Devon based artist George Shaw (born 1966 Coventry) is noted for his highly detailed paintings, naturalistic approach and English suburban subject matter. Shaw’s work has a unique appearance as his favoured medium is Humbrol enamel paints, more commonly used to paint Airfix models. Shaw who was brought up on a housing estate in the Midlands paints scenes from his childhood and adolescence. When talking about his work Shaw almost speaks of his act of painting as a catharsis of sorts.
“We can make a habit of haunting our own story, returning again and again to the same incidents and places and people – even conversations and emotions.
Is it worth holding onto that feeling I had at the back of the electric sub station? Should I mourn the fading of Forever written on a low wall?
As I slowly fail to recognise myself in this landscape so I begin to see it as it is and to begin slowly to say good-bye. For want of nothing better to do I am painting places as they become nothing, made up simply of time and longing. How quickly do we make the journey from first love to last words.”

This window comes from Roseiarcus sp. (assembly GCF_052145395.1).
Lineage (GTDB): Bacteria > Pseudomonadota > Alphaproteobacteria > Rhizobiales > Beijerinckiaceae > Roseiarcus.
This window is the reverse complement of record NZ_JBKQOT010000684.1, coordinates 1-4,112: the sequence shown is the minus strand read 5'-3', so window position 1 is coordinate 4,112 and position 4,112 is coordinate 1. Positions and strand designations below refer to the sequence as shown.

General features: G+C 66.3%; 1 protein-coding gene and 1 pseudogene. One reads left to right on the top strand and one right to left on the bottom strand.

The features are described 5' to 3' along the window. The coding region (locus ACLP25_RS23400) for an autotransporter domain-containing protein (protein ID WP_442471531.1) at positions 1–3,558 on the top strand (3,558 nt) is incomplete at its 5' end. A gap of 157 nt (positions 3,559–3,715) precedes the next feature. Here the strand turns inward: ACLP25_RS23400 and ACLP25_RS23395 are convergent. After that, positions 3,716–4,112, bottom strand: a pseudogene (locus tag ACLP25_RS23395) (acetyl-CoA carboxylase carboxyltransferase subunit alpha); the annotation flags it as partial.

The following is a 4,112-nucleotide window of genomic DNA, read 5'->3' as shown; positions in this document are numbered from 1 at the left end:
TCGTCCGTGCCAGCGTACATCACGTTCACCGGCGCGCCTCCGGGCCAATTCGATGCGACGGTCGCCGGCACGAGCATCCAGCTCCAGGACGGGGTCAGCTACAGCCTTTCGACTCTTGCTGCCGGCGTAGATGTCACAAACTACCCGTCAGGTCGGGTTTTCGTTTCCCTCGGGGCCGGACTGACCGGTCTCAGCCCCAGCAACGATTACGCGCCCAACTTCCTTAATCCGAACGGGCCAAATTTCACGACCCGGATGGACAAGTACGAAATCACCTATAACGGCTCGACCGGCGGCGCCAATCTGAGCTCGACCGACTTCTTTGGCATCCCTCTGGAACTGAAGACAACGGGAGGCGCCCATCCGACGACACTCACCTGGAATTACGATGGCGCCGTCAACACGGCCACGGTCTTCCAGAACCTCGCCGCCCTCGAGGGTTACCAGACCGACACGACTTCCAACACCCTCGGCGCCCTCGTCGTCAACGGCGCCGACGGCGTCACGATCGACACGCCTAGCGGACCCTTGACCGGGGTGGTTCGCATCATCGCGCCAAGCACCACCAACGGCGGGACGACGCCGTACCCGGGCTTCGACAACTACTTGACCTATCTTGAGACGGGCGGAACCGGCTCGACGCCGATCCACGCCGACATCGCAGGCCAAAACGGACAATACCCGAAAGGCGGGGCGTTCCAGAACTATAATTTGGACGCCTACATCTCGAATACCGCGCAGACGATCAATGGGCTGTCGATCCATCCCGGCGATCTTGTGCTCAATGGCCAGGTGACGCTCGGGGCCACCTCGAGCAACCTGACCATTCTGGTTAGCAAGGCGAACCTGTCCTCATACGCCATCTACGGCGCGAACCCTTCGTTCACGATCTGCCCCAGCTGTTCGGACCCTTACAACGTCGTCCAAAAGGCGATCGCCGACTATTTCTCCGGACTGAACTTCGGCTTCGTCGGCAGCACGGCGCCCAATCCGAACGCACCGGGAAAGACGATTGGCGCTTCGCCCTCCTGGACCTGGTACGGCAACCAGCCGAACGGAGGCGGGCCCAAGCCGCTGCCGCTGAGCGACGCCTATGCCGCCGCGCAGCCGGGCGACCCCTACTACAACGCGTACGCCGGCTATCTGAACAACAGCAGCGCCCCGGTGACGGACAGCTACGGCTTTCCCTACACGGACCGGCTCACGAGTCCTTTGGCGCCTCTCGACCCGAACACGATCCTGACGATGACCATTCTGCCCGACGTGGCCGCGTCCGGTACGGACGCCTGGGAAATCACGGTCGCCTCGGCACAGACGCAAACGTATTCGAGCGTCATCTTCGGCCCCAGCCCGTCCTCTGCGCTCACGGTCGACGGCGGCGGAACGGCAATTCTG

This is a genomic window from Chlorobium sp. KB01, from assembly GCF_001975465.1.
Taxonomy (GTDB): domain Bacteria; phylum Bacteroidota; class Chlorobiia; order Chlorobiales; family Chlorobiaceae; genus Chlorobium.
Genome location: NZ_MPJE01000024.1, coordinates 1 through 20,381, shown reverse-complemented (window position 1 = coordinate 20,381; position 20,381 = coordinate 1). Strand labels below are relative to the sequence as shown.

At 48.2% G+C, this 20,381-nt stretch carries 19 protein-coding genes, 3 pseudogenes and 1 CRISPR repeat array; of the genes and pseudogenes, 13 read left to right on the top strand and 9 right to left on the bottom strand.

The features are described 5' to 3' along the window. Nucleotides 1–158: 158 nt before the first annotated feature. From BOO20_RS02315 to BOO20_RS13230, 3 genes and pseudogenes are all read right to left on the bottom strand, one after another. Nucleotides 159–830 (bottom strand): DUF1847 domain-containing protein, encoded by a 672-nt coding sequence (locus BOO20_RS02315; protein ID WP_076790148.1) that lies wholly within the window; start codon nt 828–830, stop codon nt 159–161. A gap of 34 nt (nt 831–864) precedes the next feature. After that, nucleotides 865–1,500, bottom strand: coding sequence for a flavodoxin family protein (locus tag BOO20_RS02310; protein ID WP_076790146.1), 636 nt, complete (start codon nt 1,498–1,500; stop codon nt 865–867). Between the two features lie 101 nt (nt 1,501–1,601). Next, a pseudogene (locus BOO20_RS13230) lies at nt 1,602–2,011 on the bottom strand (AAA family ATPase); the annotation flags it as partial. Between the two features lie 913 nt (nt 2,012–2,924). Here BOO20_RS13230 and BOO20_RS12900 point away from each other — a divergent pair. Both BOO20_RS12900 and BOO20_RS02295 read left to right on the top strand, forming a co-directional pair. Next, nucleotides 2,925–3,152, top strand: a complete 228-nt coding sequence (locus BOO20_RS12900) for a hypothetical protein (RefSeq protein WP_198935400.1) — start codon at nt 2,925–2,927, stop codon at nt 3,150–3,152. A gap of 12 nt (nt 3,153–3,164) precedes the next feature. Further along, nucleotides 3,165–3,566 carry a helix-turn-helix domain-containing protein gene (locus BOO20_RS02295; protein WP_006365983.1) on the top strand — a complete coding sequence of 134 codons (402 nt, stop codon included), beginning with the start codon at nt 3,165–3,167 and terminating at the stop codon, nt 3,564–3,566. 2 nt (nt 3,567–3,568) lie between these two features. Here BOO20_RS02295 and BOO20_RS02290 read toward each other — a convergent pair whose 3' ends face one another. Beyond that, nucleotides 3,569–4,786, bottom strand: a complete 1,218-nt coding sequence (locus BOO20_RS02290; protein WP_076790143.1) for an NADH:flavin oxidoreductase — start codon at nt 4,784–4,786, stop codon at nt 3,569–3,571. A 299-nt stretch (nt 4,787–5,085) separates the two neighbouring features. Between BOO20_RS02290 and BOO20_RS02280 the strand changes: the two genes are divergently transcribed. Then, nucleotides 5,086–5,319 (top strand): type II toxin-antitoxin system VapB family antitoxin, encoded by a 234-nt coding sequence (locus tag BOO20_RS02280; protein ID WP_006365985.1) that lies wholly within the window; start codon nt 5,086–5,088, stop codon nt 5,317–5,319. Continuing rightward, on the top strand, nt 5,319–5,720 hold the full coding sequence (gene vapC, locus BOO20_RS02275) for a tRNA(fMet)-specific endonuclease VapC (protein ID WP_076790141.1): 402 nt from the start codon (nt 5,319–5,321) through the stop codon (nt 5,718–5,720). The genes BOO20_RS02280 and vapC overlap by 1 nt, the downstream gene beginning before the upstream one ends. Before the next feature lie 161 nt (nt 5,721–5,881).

The 12 paintings that span over Gallery 1 and 2 at Void communicate a lost suburban era of nostalgic longing. The rich surface of the Humbrol reflects the wet tarmac almost evoking a smell of damp streets. A window into another life, one which we all recognise, that stirs us into hankering for times past.
George Shaw Biography
George Shaw was born in Coventry, England in 1966. He studied at Sheffield Polytechnic and later the Royal College of Art, London. In 2001, Shaw was shortlisted for the Turner Prize for his solo exhibition ‘The Sly and Unseen Day’, a selection of works focusing on the Tile Hill housing estate, Coventry where he grew up.
As a painter, Shaw is known for his use of Humbrol enamel paint, normally the preserve of young model-makers, and while landscape as his subject, he focuses on the suburban surroundings of his childhood rather than the countryside. His paintings and drawings depict bus stops, phone boxes, pubs and graffiti against a backdrop of semidetached homes, blocks of flats and expanses of grey sky. This view of England is not always flattering, but it offers a detailed study of the changing nature of social housing; these unconsidered or neglected landscapes suddenly elevated by the poignancy of personal memory.
Void Gallery is supported by the Arts Council of Northern Ireland and Derry City Council.